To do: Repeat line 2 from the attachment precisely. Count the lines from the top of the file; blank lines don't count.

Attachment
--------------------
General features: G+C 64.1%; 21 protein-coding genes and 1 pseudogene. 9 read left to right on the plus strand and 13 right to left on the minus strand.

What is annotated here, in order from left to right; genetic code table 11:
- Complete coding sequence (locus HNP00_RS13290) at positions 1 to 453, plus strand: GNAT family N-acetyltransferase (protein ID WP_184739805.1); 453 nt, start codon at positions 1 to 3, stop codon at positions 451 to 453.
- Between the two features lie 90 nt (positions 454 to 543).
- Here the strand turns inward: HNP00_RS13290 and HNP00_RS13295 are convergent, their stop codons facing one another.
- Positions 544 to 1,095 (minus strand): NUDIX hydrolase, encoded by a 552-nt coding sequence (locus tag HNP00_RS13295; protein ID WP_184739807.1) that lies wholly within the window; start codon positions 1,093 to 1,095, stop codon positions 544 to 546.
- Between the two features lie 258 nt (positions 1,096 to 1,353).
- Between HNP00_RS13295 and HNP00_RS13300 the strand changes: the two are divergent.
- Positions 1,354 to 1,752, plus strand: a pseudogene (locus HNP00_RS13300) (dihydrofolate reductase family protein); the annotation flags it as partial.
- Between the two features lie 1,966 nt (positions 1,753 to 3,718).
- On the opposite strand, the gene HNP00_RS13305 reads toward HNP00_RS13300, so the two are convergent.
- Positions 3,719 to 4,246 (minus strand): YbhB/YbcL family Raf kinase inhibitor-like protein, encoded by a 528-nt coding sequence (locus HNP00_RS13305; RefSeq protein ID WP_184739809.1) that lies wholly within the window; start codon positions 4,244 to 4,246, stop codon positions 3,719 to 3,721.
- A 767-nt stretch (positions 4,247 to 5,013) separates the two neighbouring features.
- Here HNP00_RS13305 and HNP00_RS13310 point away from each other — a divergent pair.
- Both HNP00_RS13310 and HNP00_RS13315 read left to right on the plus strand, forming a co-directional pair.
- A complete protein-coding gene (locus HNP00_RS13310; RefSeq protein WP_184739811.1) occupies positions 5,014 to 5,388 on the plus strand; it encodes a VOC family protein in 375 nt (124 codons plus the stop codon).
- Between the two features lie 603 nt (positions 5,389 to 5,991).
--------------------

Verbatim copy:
What is annotated here, in order from left to right; genetic code table 11: